I'm constantly underestimating how much Kaia "gets", and then she does something to remind me how much she really perceives.

For the past couple of weeks I've mentioned that I really want to get a dog that's more suspicious of random strangers coming in the house. At the very least, "a dog that will bark when people go by the house or come in the yard."

One week ago, she started barking at people. She's NEVER barked at people. She's not a barky breed at all. She's really pretty quiet except some whining and squeaking. It's not even a reactive bark either. It's her gazing out the window until someone goes by, then she says a single, "WOOF." In her very deep, composed, borzoi voice. Then she looks at me over her shoulder in an elegant way and grins like, "is that what you want me to do?" She's a good grrrl, bless her heart.
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Old 09-11-2012, 02:27 AM
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Quote:
“She still demands four to five hours a day,” Dr. Pilley said. “I’m 82, and I have to go to bed to get away from her.”
That poor man.

I've always thought that because dogs grew as a species alongside humans, they learned to read us and our bizarre way of communicating a lot better than we realize. I taught Chewy to differentiate between three different toys in a day, and she would go grab them when I told her the specific word like "hamburger." I pretty much did what the guy in the Times article did: held the toy, repeated the name, tossed it, repeated the name and told her to get it. Later I escalated to hiding them in a pile. I didn't go past that because I was little and my attention span was shorter than hers, apparently, but I still remember how amazed I was. It definitely differs with dogs though. She was never a dog to respond to "vet" or "walk." It's like the ability was there, but she needed a catalyst.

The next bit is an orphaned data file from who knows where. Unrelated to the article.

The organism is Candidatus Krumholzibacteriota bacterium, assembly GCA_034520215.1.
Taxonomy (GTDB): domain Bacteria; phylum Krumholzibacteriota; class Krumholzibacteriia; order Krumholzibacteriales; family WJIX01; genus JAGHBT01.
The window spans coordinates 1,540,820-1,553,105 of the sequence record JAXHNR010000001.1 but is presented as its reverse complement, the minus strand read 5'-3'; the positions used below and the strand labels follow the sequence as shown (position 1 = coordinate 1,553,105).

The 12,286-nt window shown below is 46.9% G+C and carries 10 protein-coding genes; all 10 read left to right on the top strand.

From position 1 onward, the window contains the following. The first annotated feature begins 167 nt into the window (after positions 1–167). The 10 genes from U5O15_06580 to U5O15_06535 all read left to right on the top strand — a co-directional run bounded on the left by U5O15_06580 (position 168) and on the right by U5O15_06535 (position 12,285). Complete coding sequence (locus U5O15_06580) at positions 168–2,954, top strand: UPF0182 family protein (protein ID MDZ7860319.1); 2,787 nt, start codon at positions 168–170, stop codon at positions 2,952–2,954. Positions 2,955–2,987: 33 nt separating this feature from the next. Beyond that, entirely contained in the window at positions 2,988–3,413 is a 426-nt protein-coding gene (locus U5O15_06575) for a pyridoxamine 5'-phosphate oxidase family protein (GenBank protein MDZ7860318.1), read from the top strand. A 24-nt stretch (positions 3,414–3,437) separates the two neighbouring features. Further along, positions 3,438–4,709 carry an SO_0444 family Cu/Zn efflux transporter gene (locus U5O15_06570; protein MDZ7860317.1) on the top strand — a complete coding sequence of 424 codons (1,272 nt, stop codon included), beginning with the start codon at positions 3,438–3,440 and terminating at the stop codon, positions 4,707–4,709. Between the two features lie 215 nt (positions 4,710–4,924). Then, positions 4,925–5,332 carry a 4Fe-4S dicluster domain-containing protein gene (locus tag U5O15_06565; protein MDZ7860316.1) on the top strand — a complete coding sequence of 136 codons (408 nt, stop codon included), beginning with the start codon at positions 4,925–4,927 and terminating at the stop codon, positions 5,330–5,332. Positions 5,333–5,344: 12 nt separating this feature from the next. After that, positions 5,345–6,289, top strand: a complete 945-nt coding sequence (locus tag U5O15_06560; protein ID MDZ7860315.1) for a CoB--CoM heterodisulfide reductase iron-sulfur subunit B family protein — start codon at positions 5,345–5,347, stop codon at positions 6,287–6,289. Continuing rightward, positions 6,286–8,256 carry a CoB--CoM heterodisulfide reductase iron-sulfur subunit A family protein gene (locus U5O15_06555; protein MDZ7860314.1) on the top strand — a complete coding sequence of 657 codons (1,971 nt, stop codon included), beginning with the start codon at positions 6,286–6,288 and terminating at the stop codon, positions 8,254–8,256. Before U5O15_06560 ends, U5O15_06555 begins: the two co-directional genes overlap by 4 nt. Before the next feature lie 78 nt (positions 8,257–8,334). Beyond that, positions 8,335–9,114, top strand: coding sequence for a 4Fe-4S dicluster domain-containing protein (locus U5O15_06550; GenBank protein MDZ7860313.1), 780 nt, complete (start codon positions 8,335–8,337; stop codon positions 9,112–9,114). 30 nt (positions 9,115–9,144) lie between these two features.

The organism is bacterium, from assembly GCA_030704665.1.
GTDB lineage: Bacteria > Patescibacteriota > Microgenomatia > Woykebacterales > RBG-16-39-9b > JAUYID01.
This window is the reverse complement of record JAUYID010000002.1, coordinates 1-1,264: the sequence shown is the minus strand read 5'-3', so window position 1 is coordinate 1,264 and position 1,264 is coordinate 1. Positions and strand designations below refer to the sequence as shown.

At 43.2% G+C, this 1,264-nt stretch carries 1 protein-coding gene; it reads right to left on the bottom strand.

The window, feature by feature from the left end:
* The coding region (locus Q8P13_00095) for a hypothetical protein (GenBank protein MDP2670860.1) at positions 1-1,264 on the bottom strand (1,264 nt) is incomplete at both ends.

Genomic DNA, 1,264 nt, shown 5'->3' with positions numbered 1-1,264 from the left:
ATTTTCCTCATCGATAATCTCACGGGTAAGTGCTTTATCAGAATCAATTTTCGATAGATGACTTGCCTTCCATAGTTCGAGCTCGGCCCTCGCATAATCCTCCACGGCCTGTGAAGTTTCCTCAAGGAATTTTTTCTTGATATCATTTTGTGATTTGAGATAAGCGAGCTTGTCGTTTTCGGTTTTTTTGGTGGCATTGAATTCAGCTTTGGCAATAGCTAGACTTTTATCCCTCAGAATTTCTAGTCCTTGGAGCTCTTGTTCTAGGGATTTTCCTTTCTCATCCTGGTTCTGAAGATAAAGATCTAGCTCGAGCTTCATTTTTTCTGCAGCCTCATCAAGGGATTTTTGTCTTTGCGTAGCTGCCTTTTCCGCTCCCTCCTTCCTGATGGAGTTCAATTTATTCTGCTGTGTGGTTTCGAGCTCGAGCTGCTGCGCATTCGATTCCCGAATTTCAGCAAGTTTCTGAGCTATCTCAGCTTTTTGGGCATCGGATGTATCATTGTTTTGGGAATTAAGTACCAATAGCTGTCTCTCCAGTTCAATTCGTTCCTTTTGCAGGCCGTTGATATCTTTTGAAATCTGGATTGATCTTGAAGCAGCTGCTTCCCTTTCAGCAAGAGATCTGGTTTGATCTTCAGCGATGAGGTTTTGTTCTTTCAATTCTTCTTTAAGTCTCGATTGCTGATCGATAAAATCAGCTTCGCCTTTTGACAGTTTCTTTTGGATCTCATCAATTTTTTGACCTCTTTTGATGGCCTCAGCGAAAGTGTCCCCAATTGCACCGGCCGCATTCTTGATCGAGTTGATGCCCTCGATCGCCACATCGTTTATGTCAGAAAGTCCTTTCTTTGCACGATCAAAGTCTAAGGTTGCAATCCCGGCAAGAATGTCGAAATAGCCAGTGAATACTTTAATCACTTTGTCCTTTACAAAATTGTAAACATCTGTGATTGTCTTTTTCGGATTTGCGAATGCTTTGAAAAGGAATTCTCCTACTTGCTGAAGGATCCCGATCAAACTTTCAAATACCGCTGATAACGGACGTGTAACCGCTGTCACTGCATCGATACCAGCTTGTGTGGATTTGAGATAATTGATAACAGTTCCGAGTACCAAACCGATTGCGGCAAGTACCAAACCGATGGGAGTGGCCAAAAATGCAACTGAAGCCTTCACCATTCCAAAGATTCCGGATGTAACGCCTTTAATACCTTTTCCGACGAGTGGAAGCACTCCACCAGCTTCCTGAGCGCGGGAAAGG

Super interesting stuff though. I hope one day we can understand the complexities of their minds better, since it seems like there is always more to them than we think.
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Old 09-11-2012, 02:56 AM
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My dogs must understand sarcasm then.

I can call them bad dogs for doing something bad and they will show appeasement behaviors because they know they did something to make me upset.

But I can also say "oh, you're such a bad dog" playfully and they'll start wagging their nubs and wiggling and attention-seeking. Totally different behavior.

That tells me that my body language and tone means more to them than the words "bad dog."
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Old 09-11-2012, 06:03 AM
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Has anyone here ever read Dogs of Babel? Its a very interesting novel that looks at the relationship between a dog and her owners, and how it relates to language. I definitely recommendit.